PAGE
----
Although surprised by its sudden liberation, the black monster was on its feet in seconds. Spotting the prey right in front of it, it was sure of its success. No longer driven by rage and frenzy, as it had been just a moment ago, the dog put on a joyful smile, and seemed to be delighted by the thought that it would only take a quick run-up to jump at this swirling body, dig his fangs into its flesh, and bring it to the ground…
My pursuer’s moment of wonder and joyful certainty gave me a small lead. Looking back to watch him take up speed, I raced into the bend on the outskirts of the village at maximum speed, dangerously tilted towards the road. I was carried far out onto the opposite lane by the centrifugal force, and so was my chaser, but the force was too strong for his heavy body. His front legs snapped backwards, and he fell on his chest. In a sloping position, his hind legs still upright, the monster was catapulted from the curve, dragged across the asphalt on his chin and chest, and disappeared into the adjacent, accompanied by an indescribable howling.
This happened a long time ago and the all dogs I encountered on this tour will surely be in well-deserved retirement by now. It is not hard to guess that this tour is also about the dogs on Crete. This is somewhat like a hot potato, because on the one hand there are unfortunate creatures like the so-called barrel dogs – watchdogs which are kept on a chain in a tin barrel or small wooden hut by the roadside, in merciless heat and miserable cold, often without sufficient food and water – but on the other hand these dogs can be very aggressive when hikers and bikers pass them. Their task is to keep the goats and sheep of the stockbreeders and dairy farmers inside their pasture area, or, in other words, to keep them away from the path to freedom. (The goats and sheep would otherwise run off to Heraklion, take the ferry to Piraeus and bring the already stressful local traffic to a standstill). According to the current EC legislation, however, this form of dog keeping is prohibited. Nevertheless, these dogs are still used as working dogs by stockbreeders (even if in decreasing numbers).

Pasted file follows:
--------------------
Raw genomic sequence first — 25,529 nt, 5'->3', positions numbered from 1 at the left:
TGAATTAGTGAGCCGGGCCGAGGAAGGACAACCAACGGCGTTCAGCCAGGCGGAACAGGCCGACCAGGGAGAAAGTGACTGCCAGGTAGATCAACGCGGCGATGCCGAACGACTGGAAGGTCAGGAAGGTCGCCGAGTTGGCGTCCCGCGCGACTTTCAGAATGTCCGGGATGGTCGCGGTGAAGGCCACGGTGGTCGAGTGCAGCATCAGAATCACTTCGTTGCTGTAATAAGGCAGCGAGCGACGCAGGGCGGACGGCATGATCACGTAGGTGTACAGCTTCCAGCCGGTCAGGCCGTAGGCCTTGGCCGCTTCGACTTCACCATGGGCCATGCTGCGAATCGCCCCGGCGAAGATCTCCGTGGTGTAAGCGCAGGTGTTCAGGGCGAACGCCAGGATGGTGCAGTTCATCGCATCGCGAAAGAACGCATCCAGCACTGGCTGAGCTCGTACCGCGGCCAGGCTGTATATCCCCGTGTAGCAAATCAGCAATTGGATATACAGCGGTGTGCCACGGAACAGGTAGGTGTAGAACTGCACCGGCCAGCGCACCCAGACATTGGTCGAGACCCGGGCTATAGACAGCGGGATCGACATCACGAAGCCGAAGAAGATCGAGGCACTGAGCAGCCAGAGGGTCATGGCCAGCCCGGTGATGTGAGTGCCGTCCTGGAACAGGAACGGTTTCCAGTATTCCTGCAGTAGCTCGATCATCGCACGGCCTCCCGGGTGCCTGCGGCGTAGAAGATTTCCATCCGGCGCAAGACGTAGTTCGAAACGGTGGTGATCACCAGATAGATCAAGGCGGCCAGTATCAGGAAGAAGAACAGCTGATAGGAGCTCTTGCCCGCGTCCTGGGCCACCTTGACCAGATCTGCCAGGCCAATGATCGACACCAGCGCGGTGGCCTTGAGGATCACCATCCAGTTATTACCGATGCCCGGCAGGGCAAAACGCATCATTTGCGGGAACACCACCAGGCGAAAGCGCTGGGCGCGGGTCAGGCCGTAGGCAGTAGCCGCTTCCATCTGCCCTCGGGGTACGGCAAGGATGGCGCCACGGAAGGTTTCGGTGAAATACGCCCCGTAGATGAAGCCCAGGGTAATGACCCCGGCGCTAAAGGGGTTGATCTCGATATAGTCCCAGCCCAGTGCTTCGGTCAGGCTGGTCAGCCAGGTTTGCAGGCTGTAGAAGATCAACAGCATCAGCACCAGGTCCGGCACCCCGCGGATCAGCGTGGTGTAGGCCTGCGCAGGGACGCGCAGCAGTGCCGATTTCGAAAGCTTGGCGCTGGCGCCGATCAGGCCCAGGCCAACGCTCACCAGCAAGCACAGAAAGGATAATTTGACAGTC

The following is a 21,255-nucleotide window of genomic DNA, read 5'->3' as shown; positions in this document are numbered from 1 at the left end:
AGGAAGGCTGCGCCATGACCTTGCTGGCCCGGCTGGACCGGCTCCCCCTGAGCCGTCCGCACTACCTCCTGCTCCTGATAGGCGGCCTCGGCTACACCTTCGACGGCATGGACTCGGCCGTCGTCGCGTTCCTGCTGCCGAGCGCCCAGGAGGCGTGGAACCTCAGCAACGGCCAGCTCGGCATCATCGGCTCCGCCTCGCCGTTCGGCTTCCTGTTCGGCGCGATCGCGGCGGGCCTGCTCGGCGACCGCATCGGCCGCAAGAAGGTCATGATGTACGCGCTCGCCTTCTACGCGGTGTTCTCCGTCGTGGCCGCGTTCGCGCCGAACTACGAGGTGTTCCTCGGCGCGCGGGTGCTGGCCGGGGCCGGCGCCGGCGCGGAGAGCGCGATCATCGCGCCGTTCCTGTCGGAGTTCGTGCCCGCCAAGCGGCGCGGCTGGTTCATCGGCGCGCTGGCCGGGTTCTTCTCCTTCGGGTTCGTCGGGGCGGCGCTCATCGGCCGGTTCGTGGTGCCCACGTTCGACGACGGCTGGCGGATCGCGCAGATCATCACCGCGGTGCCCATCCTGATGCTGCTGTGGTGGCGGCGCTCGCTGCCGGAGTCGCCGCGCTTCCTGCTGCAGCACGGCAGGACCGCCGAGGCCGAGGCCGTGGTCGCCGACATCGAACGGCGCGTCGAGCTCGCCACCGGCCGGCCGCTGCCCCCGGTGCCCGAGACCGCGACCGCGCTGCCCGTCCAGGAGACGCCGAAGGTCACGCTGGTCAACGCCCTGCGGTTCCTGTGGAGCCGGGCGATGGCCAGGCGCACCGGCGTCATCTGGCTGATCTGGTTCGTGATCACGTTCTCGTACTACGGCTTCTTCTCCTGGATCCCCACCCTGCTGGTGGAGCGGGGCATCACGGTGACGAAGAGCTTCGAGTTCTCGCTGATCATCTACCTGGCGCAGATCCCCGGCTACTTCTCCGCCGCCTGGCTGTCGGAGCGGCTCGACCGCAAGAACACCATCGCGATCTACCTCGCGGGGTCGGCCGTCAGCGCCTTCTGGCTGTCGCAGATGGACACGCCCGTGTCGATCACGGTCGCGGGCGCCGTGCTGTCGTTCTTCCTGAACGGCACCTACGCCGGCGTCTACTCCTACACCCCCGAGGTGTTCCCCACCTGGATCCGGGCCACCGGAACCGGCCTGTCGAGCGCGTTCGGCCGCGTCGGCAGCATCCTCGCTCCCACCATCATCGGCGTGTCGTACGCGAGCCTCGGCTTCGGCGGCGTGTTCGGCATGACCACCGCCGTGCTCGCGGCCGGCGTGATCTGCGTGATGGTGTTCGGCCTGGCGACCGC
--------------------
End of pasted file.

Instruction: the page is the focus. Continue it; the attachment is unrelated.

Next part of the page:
Many tourists who rediscover their love for cats and dogs on Crete do not understand this. But since they are not worried about factory farming, calf fattening, the killing of millions of chicks, the conditions in their urban slaughterhouses or the perverse consumption of cheap meat in their home countries, their concern is pure hypocrisy. Only credible are the activists who oppose against this form of dog keeping and those who have been seriously threatened or bitten, and rightly point out that extreme caution is required when hikers and bikers pass through such a barrier.